The UnProfessional Chef

A girl's commentary on food, cooking and all things delicious!

Name:
Location: Singapore

A closet food critic and wannabe chef who loves the art of cooking and enjoying great cuisine in the company of great friends!

Monday, December 26, 2005

Big Bird on Boxing Day - Diva Dining #3

Cheeky Turkey with Leeks and Trimmings

A belated Merry Christmas to everyone! I've spent the last few days contemplating how to tackle my yearly attempt to cook a decent turkey - that is, not ickily dry or tasteless. Countless cookbooks suggest countless ways of keeping the moisture in, but by Jove, I think I've found the perfect solution.

I had my usual bunch of harpies over for dinner on Boxing Day along with their other halves. As usual, they demand a big bird and it's become a kind of tradition for one of us to roast a huge turkey to stuff our faces with. The wonderful thing is that all my diva girls absolutely love eating and it's always a pleasure to cook for an appreciative audience, isn't it? So, despite the trepidation with which I undertook the task of the turkey, the effort was worth it.

I used a recipe from Jamie Oliver's website - Cheeky Turkey with Leeks and Trimmings. It turned out to be a classy yet fuss-free method of roasting turkey. Basically I had to separate the legs from the body of the turkey, roast that first with onions, then toss in leeks, red wine, dried porcini mushrooms, whole garlic bulbs, thyme and sage before resting the seasoned, buttered crown of the turkey (that had been draped with generous amounts of smoked bacon) on top of the whole mixture. It was then just bunged into the oven for 2 hours and forgotten till the gorgeous smells emerged to inform that dinner was ready. It really was much simpler than the previous recipe for turkey I had used which used far too much butter and required constant basting. This turkey was super moist and very flavourful thanks to all the herbs and the smoked bacon. The gravy was also sublimely flavoured by the leeks and given a robust kick by the soft garlic flesh that was squeezed into the gravy just before serving. Alongside the homemade cranberry sauce and my buttermilk potatoes (five pounds worth mashed diligently by my hardworking girlfriends), this silenced my girlfriends into an eating frenzy for a good half an hour before anyone could stop eating for a long enough time to chat. I didn't even have time to snap a decent picture of the turkey before it was demolished, but I was immensely pleased.


Roasted Onion, Corn and Watercress Salad

It wasn't all unhealthy. One of my dear girlfriends brought along a Roasted Onion, Corn and Watercress salad. Healthy yet completely gorgeously flavoured with macademia oil and lemon juice, this had all of us eating our requisite amount of greens for the day.

Bacon and Mushroom Aglio Olio Linguini

Another darling girlfriend upped the carbo quotient by bringing along a spicy, tasty Bacon and Mushroom Aglio Olio Linguini dish. Despite the massive portions of carbo we had, most of this dish disappeared too!

Crème Brûlèe

To round it all off, I had prepared Crème Brûlèe the day before. Basically consisting of egg yolks, cream, vanilla paste (or the seeds of the vanilla pod) and sugar, this was a tiny delectable delight that perfectly ended our decadent dinner. It was also very much fun to break out my blowtorch to create that lovely crackly caramel topping on top of the Crème Brûlèe.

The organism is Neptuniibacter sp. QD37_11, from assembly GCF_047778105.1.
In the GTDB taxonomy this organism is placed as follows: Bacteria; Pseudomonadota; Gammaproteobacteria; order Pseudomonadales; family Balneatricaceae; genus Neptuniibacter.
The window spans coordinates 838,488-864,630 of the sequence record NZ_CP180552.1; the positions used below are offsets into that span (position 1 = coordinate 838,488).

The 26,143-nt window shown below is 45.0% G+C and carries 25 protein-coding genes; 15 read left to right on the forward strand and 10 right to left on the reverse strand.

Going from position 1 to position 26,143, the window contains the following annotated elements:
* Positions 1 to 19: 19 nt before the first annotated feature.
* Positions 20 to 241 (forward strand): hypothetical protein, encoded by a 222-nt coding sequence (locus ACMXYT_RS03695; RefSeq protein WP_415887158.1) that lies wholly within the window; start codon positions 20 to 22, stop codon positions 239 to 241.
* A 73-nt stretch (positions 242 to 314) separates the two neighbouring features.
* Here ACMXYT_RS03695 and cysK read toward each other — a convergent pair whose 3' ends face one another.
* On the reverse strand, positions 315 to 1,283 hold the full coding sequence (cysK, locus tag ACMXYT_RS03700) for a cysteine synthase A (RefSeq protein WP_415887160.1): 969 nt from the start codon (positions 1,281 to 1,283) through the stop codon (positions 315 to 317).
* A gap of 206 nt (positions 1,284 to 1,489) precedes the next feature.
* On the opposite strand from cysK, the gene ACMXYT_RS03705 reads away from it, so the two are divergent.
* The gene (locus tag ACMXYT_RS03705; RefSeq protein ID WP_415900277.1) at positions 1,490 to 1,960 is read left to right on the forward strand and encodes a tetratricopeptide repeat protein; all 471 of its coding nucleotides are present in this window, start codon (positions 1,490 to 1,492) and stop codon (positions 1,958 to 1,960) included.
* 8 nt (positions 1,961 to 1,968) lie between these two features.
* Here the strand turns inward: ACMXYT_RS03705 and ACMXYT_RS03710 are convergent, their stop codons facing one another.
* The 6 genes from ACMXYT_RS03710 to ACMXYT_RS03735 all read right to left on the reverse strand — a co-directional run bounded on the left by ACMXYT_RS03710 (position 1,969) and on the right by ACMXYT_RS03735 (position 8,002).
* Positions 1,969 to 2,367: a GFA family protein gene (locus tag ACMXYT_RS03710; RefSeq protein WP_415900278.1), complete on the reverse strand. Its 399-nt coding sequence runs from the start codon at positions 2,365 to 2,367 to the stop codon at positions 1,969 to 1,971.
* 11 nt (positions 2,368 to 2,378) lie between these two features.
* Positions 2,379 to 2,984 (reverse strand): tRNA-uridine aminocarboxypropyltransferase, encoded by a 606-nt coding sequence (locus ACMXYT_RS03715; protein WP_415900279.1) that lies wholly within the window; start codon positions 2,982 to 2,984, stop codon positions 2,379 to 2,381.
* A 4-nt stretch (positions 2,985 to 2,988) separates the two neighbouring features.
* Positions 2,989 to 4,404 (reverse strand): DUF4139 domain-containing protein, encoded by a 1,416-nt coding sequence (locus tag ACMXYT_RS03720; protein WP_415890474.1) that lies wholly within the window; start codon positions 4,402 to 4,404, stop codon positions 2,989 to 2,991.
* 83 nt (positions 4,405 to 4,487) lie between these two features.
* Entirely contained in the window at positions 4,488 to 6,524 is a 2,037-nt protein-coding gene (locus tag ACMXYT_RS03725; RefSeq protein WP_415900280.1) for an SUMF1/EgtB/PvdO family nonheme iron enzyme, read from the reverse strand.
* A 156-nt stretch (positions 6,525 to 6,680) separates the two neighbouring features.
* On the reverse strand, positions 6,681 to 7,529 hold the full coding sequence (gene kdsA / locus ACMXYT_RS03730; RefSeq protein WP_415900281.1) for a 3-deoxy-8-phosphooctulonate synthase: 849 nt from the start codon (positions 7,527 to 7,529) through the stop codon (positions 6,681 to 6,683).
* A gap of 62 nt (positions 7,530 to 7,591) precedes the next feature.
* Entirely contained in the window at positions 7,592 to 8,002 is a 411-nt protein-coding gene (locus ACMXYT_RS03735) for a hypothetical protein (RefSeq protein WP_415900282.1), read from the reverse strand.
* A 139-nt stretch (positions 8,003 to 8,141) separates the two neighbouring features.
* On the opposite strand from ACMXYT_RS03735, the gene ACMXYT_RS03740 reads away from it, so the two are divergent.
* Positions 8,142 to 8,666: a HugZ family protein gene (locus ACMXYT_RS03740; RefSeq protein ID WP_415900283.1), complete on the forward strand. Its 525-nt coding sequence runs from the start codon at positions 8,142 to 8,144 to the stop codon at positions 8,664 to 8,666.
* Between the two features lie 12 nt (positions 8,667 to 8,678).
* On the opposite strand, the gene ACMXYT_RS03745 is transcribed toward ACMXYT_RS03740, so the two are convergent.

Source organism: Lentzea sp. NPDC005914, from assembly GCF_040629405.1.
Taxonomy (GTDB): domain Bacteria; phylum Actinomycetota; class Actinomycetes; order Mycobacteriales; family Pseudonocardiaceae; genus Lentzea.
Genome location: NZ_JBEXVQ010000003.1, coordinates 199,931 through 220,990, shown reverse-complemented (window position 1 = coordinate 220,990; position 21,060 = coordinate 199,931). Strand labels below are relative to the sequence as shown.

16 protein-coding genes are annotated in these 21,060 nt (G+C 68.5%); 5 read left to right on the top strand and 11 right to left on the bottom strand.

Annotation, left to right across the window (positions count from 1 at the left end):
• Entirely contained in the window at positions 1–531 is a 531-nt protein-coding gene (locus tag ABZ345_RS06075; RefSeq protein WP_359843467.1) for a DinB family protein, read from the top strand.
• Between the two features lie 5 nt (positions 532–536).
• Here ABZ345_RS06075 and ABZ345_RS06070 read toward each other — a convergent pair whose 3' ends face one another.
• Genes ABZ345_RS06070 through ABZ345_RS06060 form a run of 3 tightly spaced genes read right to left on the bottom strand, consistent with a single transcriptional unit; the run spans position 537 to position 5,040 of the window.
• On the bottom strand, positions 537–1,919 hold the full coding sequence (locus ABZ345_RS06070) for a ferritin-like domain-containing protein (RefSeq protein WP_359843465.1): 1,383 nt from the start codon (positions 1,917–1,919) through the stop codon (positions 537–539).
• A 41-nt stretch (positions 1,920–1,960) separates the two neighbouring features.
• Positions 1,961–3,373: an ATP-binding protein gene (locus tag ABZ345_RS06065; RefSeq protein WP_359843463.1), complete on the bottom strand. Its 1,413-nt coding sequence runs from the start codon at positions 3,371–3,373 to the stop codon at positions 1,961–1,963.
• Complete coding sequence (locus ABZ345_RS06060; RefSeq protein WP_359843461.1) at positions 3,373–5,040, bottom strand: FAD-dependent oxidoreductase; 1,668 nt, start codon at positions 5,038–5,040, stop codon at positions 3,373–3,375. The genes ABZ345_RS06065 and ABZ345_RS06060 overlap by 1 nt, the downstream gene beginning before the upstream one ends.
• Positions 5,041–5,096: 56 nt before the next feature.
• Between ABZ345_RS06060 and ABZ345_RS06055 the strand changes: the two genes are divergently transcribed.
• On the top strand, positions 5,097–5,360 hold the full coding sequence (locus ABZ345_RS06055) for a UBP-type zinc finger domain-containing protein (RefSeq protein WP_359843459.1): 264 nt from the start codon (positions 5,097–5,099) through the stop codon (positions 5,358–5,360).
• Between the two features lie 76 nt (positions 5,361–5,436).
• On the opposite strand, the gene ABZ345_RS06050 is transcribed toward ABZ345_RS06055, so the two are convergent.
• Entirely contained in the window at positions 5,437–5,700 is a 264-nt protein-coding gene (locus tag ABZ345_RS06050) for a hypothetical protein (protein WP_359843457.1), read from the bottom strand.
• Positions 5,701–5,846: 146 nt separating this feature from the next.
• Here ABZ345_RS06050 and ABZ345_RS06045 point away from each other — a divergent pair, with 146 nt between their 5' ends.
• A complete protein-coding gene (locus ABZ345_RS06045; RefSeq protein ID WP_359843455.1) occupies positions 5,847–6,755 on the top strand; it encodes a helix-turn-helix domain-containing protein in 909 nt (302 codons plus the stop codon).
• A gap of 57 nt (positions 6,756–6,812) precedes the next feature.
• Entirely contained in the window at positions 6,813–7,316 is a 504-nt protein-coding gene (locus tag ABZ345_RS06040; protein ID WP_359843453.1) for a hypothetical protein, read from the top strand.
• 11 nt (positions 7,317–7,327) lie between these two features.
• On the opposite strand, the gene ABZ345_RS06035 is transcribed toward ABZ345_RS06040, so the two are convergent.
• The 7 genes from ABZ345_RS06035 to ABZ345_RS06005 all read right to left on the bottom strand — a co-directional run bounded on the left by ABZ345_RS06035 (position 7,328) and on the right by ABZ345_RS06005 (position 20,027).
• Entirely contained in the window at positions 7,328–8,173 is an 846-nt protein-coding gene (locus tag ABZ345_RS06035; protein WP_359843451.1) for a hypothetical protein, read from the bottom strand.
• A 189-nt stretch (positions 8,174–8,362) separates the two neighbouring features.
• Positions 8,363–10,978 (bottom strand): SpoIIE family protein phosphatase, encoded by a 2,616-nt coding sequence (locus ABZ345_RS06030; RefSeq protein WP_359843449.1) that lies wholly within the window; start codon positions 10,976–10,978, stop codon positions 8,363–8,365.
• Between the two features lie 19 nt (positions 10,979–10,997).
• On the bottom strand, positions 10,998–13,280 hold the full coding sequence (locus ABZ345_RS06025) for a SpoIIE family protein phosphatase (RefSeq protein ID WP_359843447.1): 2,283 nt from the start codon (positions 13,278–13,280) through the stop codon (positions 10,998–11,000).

We couldn't walk much after dinner and one of my harpy girls even had to lie down, so full of food was she.

Saturday, December 24, 2005

A Christmas Revelation

Cranberry Sauce with Orange Zest

I had earlier blogged about the thrill of locating fresh cranberries when I thought sadly that the only cranberries I would ever see here were the dried ones or those already processed beyond recognition in the form of Cranberry Jelly and the like. In my excitement, I’d purchased two bags worth and frozen them. With the little dinner I had planned for my diva girlfriends coming up on Boxing Day, I decided to make good use of the cranberries by turning them into home made Cranberry Sauce for my roast turkey before they became forgotten at the back of my freezer.

For some strange reason, I’d always imagined the recipe for Cranberry Sauce to be some magical secret potion involving hours spent over a hot stove stirring and stirring and stirring. Imagine my somewhat dumbfounded ‘duh!’ surprise when all the recipes I located had one thing in common – they were dead easy. Basically, one cup water, one cup sugar, 12 ounces of cranberries. Boil. If required, add in, as you like, orange peel, pecans, raisins, etc (basically anything you could imagine would taste good with cranberries). Simmer for 10 minutes. Cool, then chill.

The entire process took all of 15 minutes including the time I took to zest some orange peel to add into the mixture, as well as washing up! It was a Christmas 2005 Revelation indeed and the best reason never never never to buy bottled cranberry sauce again – the trip to the supermarket and battle with the traffic is simply not worth it.

Sunday, December 18, 2005

'Twas the week before Christmas...

Christmas Chocolate and Manuka Honey Panforte

With Christmas just one week away, I decided to do some pre-preparation for the diva dinner I’m going to have on 26 December with my girlfriends. I’d learned the recipe for this traditional Christmas delight - Italian panforte (literally hard bread in Italian) from Chef Oscar Pasinato of Buko Nero (a lovely little Italian restaurant here in Singapore which is so consistently good that it has a month-long waiting list for dinner).